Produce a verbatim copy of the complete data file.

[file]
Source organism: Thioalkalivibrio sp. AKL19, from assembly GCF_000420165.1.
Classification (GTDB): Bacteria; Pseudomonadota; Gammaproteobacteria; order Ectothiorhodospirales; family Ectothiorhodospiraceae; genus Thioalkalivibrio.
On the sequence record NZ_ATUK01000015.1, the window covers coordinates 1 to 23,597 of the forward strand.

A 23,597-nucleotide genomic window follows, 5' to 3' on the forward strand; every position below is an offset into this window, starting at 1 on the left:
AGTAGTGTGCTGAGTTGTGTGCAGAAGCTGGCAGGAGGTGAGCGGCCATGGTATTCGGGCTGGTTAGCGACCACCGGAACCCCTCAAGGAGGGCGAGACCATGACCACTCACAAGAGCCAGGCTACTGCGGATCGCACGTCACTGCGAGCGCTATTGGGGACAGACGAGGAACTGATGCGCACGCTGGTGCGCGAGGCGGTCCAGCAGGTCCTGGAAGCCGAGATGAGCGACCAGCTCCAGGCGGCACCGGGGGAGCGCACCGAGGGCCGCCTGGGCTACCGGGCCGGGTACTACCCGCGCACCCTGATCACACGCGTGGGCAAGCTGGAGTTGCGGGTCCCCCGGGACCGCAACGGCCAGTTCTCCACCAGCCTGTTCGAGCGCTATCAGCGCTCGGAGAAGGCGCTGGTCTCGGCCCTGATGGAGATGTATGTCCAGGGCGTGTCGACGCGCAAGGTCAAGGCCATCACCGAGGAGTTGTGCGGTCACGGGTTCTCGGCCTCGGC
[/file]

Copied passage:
Source organism: Thioalkalivibrio sp. AKL19, from assembly GCF_000420165.1.
Classification (GTDB): Bacteria; Pseudomonadota; Gammaproteobacteria; order Ectothiorhodospirales; family Ectothiorhodospiraceae; genus Thioalkalivibrio.
On the sequence record NZ_ATUK01000015.1, the window covers coordinates 1 to 23,597 of the forward strand.

A 23,597-nucleotide genomic window follows, 5' to 3' on the forward strand; every position below is an offset into this window, starting at 1 on the left:
AGTAGTGTGCTGAGTTGTGTGCAGAAGCTGGCAGGAGGTGAGCGGCCATGGTATTCGGGCTGGTTAGCGACCACCGGAACCCCTCAAGGAGGGCGAGACCATGACCACTCACAAGAGCCAGGCTACTGCGGATCGCACGTCACTGCGAGCGCTATTGGGGACAGACGAGGAACTGATGCGCACGCTGGTGCGCGAGGCGGTCCAGCAGGTCCTGGAAGCCGAGATGAGCGACCAGCTCCAGGCGGCACCGGGGGAGCGCACCGAGGGCCGCCTGGGCTACCGGGCCGGGTACTACCCGCGCACCCTGATCACACGCGTGGGCAAGCTGGAGTTGCGGGTCCCCCGGGACCGCAACGGCCAGTTCTCCACCAGCCTGTTCGAGCGCTATCAGCGCTCGGAGAAGGCGCTGGTCTCGGCCCTGATGGAGATGTATGTCCAGGGCGTGTCGACGCGCAAGGTCAAGGCCATCACCGAGGAGTTGTGCGGTCACGGGTTCTCGGCCTCGGC